Percent reduction in

partial seizure

frequency over

placebo

26.1%

30.1%

The percentage of patients (y-axis) who achieved ≥50% reduction from baseline in weekly partial-onset

seizure frequency over the entire randomized treatment period (titration + evaluation period) within the

three treatment groups (x-axis) in Study 2 is presented in Figure 1.

statistically significant versus placebo

Study 3

Study 3 was a double-blind, placebo-controlled, crossover study conducted at 62 centers in Europe,

comparing immediate-release levetiracetam 1,000 mg/day (N=106), immediate-release levetiracetam

2,000 mg/day (N=105), and placebo (N=111), given in equally divided doses twice daily.

The first period of the study (Period A) was designed to be analyzed as a parallel-group study. After a

prospective baseline period of up to 12 weeks, patients in Study 3 were randomized to one of the three

treatment groups described above. The 16-week treatment period consisted of the 4-week titration

period followed by a 12-week fixed dose evaluation period, during which concomitant AED regimens

were held constant. The primary measure of effectiveness in Study 3 was a between group comparison

of the percent reduction in weekly partial seizure frequency relative to placebo over the entire

randomized treatment period (titration + evaluation period). Secondary outcome variables included the

responder rate (incidence of patients with ≥50% reduction from baseline in partial-onset seizure

frequency). The results of the analysis of Period A are displayed in Table 7.

Table 7: Reduction in Mean Over Placebo in Weekly Frequency of Partial-

Onset Seizures in Study 3: Period A

Placebo

(N=111)

Immediate-release

Levetiracetam

1,000 mg/day

(N=106)

Immediate-release

Levetiracetam 2,000

mg/day (N=105)

Percent reduction in

partial seizure frequency

over placebo

17.1%

21.4%

The percentage of patients (y-axis) who achieved ≥50% reduction from baseline in weekly partial-onset

seizure frequency over the entire randomized treatment period (titration + evaluation period) within the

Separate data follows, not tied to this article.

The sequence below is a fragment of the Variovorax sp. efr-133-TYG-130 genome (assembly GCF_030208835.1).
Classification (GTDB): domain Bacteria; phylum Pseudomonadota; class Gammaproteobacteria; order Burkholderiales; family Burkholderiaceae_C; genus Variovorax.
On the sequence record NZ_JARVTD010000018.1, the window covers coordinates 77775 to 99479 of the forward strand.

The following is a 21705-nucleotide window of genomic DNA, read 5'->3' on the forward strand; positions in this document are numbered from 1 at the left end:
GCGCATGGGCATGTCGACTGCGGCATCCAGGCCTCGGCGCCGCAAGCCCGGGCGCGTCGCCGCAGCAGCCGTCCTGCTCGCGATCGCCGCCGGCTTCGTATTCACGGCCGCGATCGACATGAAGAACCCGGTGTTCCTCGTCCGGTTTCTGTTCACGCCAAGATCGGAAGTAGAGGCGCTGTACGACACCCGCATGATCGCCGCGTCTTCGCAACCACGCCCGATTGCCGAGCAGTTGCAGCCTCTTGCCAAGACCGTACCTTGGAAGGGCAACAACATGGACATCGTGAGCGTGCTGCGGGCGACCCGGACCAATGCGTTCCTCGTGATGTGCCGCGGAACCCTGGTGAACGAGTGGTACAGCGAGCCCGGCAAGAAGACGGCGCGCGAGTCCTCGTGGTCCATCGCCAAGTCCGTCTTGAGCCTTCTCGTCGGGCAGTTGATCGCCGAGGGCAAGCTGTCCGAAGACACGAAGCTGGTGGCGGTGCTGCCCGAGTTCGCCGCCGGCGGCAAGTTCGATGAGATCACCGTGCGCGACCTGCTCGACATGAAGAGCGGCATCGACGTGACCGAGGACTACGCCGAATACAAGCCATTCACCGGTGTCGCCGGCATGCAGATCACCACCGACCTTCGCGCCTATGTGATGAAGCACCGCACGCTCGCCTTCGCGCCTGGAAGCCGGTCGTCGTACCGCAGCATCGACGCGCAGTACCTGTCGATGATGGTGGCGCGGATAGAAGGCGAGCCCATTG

three treatment groups (x-axis) in Study 3 is presented in Figure 2.

The comparison of immediate-release levetiracetam 2,000 mg/day to immediate-release levetiracetam

1,000 mg/day for responder rate in Study 3 was statistically significant (P=0.02). Analysis of the trial as

a cross-over study yielded similar results.

Study 4

Study 4 was a double-blind, placebo-controlled, parallel-group study conducted at 47 centers in Europe

comparing immediate-release levetiracetam 3,000 mg/day (N=180) and placebo (N=104) in patients with

refractory partial-onset seizures, with or without secondary generalization, receiving only one

concomitant AED. Study drug was given in two divided doses. After a prospective baseline period of

12 weeks, patients in Study 4 were randomized to one of two treatment groups described above. The 16-

week treatment period consisted of a 4-week titration period, followed by a 12-week fixed dose

evaluation period, during which concomitant AED doses were held constant. The primary measure of

effectiveness in Study 4 was a between group comparison of the percent reduction in weekly seizure

frequency relative to placebo over the entire randomized treatment period (titration + evaluation period).

Secondary outcome variables included the responder rate (incidence of patients with ≥50% reduction

from baseline in partial-onset seizure frequency). Table 8 displays the results of Study 4.

Table 8: Reduction in Mean Over Placebo in Weekly

Frequency of Partial-Onset Seizures in Study 4

Placebo

Immediate-release

statistically significant versus placebo

(N=104)

Levetiracetam

3,000 mg/day

(N=180)

Percent reduction in partial

seizure frequency over

placebo

The percentage of patients (y-axis) who achieved ≥50% reduction from baseline in weekly partial-onset

seizure frequency over the entire randomized treatment period (titration + evaluation period) within the

two treatment groups (x-axis) in Study 4 is presented in Figure 3.

14.3 Immediate-Release Levetiracetam in Pediatric Patients

The use of levetiracetam extended-release tablets in pediatric patients 12 years of age and older is

supported by Study 5, which was conducted using immediate-release levetiracetam. Levetiracetam

extended-release tablets are not indicated in children below 12 years of age.

Study 5

The effectiveness of immediate-release levetiracetam for the treatment of partial-onset seizures in

pediatric patients was established in a multicenter, randomized double-blind, placebo-controlled study,

conducted at 60 sites in North America, in children 4 to 16 years of age with partial seizures

uncontrolled by standard antiepileptic drugs (Study 5). Eligible patients on a stable dose of 1 to 2 AEDs,

who still experienced at least 4 partial-onset seizures during the 4 weeks prior to screening, as well as

at least 4 partial-onset seizures in each of the two 4-week baseline periods, were randomized to receive